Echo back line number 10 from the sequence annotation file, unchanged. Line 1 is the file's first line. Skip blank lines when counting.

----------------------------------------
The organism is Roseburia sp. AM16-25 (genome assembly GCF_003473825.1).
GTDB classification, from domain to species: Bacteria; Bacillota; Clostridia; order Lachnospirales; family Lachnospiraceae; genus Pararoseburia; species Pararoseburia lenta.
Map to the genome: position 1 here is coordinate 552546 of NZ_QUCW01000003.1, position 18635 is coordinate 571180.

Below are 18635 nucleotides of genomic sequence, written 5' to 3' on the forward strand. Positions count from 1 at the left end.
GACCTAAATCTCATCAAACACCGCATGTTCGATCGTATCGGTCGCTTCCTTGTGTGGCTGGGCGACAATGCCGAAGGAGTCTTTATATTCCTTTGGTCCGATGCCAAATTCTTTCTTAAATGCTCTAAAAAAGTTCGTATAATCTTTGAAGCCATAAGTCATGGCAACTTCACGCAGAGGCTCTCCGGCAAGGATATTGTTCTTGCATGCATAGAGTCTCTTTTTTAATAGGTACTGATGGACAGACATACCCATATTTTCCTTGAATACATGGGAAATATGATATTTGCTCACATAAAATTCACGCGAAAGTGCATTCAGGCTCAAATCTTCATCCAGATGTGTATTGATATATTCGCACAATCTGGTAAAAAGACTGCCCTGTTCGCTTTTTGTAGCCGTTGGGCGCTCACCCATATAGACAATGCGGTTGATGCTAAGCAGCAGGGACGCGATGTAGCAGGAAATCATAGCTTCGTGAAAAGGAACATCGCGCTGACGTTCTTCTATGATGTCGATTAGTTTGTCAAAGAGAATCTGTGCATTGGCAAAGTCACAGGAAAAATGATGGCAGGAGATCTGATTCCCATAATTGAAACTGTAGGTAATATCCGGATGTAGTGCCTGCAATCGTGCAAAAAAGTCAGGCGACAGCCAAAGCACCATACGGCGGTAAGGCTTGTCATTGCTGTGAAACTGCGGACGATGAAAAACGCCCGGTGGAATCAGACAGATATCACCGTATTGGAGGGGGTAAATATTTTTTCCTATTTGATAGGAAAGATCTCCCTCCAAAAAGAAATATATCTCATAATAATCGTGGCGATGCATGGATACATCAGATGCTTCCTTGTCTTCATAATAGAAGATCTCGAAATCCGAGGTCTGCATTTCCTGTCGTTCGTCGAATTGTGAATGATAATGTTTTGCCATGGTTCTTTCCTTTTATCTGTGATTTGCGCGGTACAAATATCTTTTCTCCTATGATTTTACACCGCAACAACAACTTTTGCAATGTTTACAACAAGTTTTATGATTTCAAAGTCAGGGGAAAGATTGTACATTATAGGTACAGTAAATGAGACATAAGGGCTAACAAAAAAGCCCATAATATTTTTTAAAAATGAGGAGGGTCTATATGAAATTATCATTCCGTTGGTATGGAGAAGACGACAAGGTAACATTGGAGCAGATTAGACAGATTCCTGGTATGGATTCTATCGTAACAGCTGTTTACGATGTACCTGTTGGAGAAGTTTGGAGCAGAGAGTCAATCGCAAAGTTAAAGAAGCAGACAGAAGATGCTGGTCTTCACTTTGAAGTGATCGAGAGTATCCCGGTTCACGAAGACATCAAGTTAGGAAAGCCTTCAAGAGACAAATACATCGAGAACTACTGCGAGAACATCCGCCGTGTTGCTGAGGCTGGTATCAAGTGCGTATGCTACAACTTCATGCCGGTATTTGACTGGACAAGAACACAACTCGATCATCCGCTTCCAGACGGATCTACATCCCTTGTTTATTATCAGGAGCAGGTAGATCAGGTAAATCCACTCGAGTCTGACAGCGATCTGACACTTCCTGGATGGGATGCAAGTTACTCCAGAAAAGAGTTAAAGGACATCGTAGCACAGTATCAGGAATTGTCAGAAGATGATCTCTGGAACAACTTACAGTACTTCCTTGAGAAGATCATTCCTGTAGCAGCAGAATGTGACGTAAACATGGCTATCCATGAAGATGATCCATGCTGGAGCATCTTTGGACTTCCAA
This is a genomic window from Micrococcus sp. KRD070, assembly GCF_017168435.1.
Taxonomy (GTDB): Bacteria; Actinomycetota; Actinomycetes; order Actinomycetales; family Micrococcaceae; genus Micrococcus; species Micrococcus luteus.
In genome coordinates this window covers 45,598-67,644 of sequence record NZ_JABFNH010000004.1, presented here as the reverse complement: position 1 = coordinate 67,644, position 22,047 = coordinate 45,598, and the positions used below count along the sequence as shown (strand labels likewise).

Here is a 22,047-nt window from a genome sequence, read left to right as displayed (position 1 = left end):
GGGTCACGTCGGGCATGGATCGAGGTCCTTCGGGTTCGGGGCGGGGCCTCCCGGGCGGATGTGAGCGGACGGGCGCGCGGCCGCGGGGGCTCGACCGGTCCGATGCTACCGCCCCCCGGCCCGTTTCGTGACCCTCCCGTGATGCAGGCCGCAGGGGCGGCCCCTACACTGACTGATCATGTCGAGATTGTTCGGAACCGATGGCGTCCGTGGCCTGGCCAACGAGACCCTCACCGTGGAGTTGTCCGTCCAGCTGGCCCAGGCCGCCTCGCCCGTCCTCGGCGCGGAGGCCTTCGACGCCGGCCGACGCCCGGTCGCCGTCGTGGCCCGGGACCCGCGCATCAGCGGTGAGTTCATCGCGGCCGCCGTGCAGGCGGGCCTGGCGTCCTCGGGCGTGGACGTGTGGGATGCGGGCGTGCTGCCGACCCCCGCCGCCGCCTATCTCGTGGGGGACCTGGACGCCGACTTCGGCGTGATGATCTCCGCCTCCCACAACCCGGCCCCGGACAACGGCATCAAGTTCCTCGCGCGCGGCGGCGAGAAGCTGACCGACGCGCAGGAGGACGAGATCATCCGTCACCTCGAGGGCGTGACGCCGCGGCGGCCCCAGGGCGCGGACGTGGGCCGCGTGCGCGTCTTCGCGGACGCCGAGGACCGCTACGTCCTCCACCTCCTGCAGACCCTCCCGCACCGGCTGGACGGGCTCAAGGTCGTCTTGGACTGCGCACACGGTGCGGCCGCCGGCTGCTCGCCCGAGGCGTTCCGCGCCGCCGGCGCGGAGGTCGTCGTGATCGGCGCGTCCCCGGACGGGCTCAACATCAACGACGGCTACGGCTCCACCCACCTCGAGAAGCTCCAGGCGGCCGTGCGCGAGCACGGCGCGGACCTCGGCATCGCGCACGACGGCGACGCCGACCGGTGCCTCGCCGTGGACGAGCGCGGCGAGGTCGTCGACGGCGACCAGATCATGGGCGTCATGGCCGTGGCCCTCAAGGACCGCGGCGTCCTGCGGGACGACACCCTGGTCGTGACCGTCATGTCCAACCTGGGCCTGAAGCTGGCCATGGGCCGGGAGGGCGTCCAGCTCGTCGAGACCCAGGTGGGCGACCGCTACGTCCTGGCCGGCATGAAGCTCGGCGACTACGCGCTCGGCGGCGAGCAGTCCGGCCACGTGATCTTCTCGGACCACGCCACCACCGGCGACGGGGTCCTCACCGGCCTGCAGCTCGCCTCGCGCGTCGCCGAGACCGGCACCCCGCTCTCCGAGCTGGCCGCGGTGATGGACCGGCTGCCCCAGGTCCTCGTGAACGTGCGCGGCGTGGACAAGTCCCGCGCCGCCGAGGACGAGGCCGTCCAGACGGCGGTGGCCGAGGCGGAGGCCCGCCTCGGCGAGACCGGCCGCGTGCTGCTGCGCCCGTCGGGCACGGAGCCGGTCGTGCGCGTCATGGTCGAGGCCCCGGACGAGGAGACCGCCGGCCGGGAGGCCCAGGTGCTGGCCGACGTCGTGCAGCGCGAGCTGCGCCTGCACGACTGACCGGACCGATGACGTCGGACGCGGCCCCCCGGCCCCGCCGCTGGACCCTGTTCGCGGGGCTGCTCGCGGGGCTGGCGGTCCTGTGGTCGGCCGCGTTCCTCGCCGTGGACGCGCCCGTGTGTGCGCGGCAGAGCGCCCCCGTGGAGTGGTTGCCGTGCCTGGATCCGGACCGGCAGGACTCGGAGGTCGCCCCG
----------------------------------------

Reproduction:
GGGTCACGTCGGGCATGGATCGAGGTCCTTCGGGTTCGGGGCGGGGCCTCCCGGGCGGATGTGAGCGGACGGGCGCGCGGCCGCGGGGGCTCGACCGGTCCGATGCTACCGCCCCCCGGCCCGTTTCGTGACCCTCCCGTGATGCAGGCCGCAGGGGCGGCCCCTACACTGACTGATCATGTCGAGATTGTTCGGAACCGATGGCGTCCGTGGCCTGGCCAACGAGACCCTCACCGTGGAGTTGTCCGTCCAGCTGGCCCAGGCCGCCTCGCCCGTCCTCGGCGCGGAGGCCTTCGACGCCGGCCGACGCCCGGTCGCCGTCGTGGCCCGGGACCCGCGCATCAGCGGTGAGTTCATCGCGGCCGCCGTGCAGGCGGGCCTGGCGTCCTCGGGCGTGGACGTGTGGGATGCGGGCGTGCTGCCGACCCCCGCCGCCGCCTATCTCGTGGGGGACCTGGACGCCGACTTCGGCGTGATGATCTCCGCCTCCCACAACCCGGCCCCGGACAACGGCATCAAGTTCCTCGCGCGCGGCGGCGAGAAGCTGACCGACGCGCAGGAGGACGAGATCATCCGTCACCTCGAGGGCGTGACGCCGCGGCGGCCCCAGGGCGCGGACGTGGGCCGCGTGCGCGTCTTCGCGGACGCCGAGGACCGCTACGTCCTCCACCTCCTGCAGACCCTCCCGCACCGGCTGGACGGGCTCAAGGTCGTCTTGGACTGCGCACACGGTGCGGCCGCCGGCTGCTCGCCCGAGGCGTTCCGCGCCGCCGGCGCGGAGGTCGTCGTGATCGGCGCGTCCCCGGACGGGCTCAACATCAACGACGGCTACGGCTCCACCCACCTCGAGAAGCTCCAGGCGGCCGTGCGCGAGCACGGCGCGGACCTCGGCATCGCGCACGACGGCGACGCCGACCGGTGCCTCGCCGTGGACGAGCGCGGCGAGGTCGTCGACGGCGACCAGATCATGGGCGTCATGGCCGTGGCCCTCAAGGACCGCGGCGTCCTGCGGGACGACACCCTGGTCGTGACCGTCATGTCCAACCTGGGCCTGAAGCTGGCCATGGGCCGGGAGGGCGTCCAGCTCGTCGAGACCCAGGTGGGCGACCGCTACGTCCTGGCCGGCATGAAGCTCGGCGACTACGCGCTCGGCGGCGAGCAGTCCGGCCACGTGATCTTCTCGGACCACGCCACCACCGGCGACGGGGTCCTCACCGGCCTGCAGCTCGCCTCGCGCGTCGCCGAGACCGGCACCCCGCTCTCCGAGCTGGCCGCGGTGATGGACCGGCTGCCCCAGGTCCTCGTGAACGTGCGCGGCGTGGACAAGTCCCGCGCCGCCGAGGACGAGGCCGTCCAGACGGCGGTGGCCGAGGCGGAGGCCCGCCTCGGCGAGACCGGCCGCGTGCTGCTGCGCCCGTCGGGCACGGAGCCGGTCGTGCGCGTCATGGTCGAGGCCCCGGACGAGGAGACCGCCGGCCGGGAGGCCCAGGTGCTGGCCGACGTCGTGCAGCGCGAGCTGCGCCTGCACGACTGACCGGACCGATGACGTCGGACGCGGCCCCCCGGCCCCGCCGCTGGACCCTGTTCGCGGGGCTGCTCGCGGGGCTGGCGGTCCTGTGGTCGGCCGCGTTCCTCGCCGTGGACGCGCCCGTGTGTGCGCGGCAGAGCGCCCCCGTGGAGTGGTTGCCGTGCCTGGATCCGGACCGGCAGGACTCGGAGGTCGCCCCG